Every month, tens of thousands of people ask Google:
And Google points them to stories that go something like this:
“Most people are dehydrated—and they don’t know it.”
They list headaches, constipation, bad breath, and other dehydration dangers. And they encourage you to guzzle water, lest you dry up like a sad raisin.
In reality, however, the answer to “how much water should I drink?” is incredibly short and simple:
If you’re thirsty, drink something. If you’re not thirsty, don’t worry about it.
Sooo… why doesn’t this article end right here?
Because there are a few exceptions.
Plus, I’m guessing you might not believe that staying hydrated is so simple.
So let’s walk through why do you need water and how much water you should drink together.
You might’ve already heard:
Your body is more than 60 percent water.
It uses that fluid for some obvious things—blood, sweat, tears—and some less obvious things: regulating body temperature, helping your body make hormones, and stopping your brain from smashing into your skull when you’re doing burpees.
It’s true that chronic dehydration can raise your risk for a host of problems no one wants to have: kidney stones, urinary tract infections, and negative cognitive and physical performance.
But there’s a difference between chronic dehydration (being mildly dehydrated a lot of the time) and acute dehydration (which is more severe, and requires timely intervention).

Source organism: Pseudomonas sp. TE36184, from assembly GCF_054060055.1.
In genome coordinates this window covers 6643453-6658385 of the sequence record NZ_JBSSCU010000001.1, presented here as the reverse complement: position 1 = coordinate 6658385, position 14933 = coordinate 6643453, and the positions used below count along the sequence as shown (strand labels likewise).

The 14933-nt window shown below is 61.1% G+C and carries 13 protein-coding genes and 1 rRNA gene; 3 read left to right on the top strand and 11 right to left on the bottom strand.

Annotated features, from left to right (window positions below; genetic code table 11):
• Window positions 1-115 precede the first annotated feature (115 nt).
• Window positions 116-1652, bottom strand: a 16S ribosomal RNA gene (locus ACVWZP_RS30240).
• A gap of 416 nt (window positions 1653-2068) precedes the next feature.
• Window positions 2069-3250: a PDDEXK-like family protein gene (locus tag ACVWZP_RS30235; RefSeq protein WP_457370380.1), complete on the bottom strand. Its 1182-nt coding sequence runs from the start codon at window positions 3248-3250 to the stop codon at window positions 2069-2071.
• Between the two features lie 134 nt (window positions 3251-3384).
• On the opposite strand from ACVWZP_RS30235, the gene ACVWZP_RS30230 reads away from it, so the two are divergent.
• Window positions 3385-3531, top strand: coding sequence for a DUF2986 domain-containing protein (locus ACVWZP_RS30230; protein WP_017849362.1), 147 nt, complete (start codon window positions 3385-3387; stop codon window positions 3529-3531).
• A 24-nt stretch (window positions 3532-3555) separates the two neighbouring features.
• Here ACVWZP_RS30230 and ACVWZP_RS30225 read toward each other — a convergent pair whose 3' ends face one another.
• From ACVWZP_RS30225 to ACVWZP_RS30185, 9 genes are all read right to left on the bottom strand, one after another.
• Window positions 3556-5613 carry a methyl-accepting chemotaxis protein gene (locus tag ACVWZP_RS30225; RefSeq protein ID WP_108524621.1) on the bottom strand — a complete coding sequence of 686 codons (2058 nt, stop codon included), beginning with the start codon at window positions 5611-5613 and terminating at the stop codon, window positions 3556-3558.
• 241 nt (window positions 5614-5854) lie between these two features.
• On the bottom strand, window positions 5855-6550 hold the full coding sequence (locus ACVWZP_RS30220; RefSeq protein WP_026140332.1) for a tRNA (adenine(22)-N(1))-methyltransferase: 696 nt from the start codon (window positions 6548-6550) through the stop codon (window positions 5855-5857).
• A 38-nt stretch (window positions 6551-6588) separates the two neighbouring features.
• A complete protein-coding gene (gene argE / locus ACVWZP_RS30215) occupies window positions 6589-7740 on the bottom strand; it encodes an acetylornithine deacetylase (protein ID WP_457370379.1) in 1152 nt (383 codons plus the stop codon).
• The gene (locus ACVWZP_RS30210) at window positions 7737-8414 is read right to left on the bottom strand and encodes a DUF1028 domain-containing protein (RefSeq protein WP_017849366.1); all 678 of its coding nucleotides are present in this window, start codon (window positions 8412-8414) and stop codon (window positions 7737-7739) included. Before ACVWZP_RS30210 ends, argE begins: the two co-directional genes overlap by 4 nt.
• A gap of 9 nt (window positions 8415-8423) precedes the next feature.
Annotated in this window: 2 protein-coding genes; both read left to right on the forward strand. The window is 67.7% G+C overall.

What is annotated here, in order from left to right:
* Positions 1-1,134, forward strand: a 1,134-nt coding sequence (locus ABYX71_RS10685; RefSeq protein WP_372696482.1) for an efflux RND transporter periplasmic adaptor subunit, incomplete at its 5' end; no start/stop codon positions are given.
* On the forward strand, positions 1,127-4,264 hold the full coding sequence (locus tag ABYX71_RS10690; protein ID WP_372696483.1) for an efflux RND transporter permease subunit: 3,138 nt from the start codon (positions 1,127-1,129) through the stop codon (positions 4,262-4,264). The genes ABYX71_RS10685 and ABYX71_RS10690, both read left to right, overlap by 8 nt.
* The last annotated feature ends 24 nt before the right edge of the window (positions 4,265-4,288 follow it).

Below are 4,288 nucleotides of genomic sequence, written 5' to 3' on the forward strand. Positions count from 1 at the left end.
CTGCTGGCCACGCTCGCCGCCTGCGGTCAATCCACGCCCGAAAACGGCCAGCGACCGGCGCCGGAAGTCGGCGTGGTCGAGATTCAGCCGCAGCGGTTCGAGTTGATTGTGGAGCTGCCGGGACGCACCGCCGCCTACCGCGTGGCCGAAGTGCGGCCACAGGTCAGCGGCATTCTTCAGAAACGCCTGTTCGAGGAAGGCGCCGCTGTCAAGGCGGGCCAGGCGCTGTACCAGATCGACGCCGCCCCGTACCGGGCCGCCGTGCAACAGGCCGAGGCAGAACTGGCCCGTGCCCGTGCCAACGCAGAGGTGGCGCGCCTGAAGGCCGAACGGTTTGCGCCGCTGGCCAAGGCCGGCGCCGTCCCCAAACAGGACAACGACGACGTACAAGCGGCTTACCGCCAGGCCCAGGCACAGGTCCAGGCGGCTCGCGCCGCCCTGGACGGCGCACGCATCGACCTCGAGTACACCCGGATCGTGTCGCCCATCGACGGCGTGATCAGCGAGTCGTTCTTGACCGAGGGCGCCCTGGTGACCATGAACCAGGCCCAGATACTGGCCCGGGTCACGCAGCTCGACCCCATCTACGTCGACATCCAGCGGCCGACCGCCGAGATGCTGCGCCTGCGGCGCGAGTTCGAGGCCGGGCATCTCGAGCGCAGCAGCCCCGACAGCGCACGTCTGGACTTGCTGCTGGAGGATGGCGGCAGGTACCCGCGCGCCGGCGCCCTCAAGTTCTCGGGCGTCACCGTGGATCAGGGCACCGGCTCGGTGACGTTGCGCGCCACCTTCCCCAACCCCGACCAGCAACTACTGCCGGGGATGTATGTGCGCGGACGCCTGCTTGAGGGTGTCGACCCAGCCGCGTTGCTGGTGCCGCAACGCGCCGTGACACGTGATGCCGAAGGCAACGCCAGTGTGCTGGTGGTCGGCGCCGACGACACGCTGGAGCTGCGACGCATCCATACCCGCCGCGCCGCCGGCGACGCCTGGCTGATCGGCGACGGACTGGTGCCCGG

Humans need about 3 liters (101 ounces) of fluid per day, though the exact amount will vary from person to person.
Depending on someone’s diet, about 34 ounces (1 liter) of that will probably come from food, especially if they’re eating watery foods like veggies, fruit, prepared oatmeal, or yogurt.
That leaves about 2 liters (67 ounces) to get from beverages.
So the old “drink 8 cups of water a day”—which adds up to 64 ounces—is actually a pretty good general rule.
How much water you need will depend on a range of factors, like age, weight, health status, and activity level, to name a few. If you’re small and sedentary, you might need less than 3 liters. If you’re in a larger body and also exercise in a hot humid environment, you’ll need more.
That’s why thirst is probably a much better gauge than forcing yourself to guzzle a predetermined volume.
Unless, however, you’re an athlete, elderly, or pregnant.
Though your thirst mechanism works well during rest, it doesn’t function as well during activity.
We’ve known this since the 1930s when researchers asked a man and a dog to walk just under 20 miles (32 km) in the 104F (40C) heat of Boulder City, Nevada. Both the man and the dog could drink whenever they wanted. But only the dog finished well hydrated. The man, on the other hand, lost about 6 pounds (3 kg) of his body mass through water loss.
Research shows that, when people doing intense exercise rely on thirst alone, they tend to under consume fluid, replacing only about half of what they lose.
People can lose 1-2 percent of their body weight very quickly when they’re exercising intensely in a hot, humid environment. That’s enough to raise heart rate, body temperature, and your perception of effort. For aerobic efforts, like cycling, it’ll also slow you down.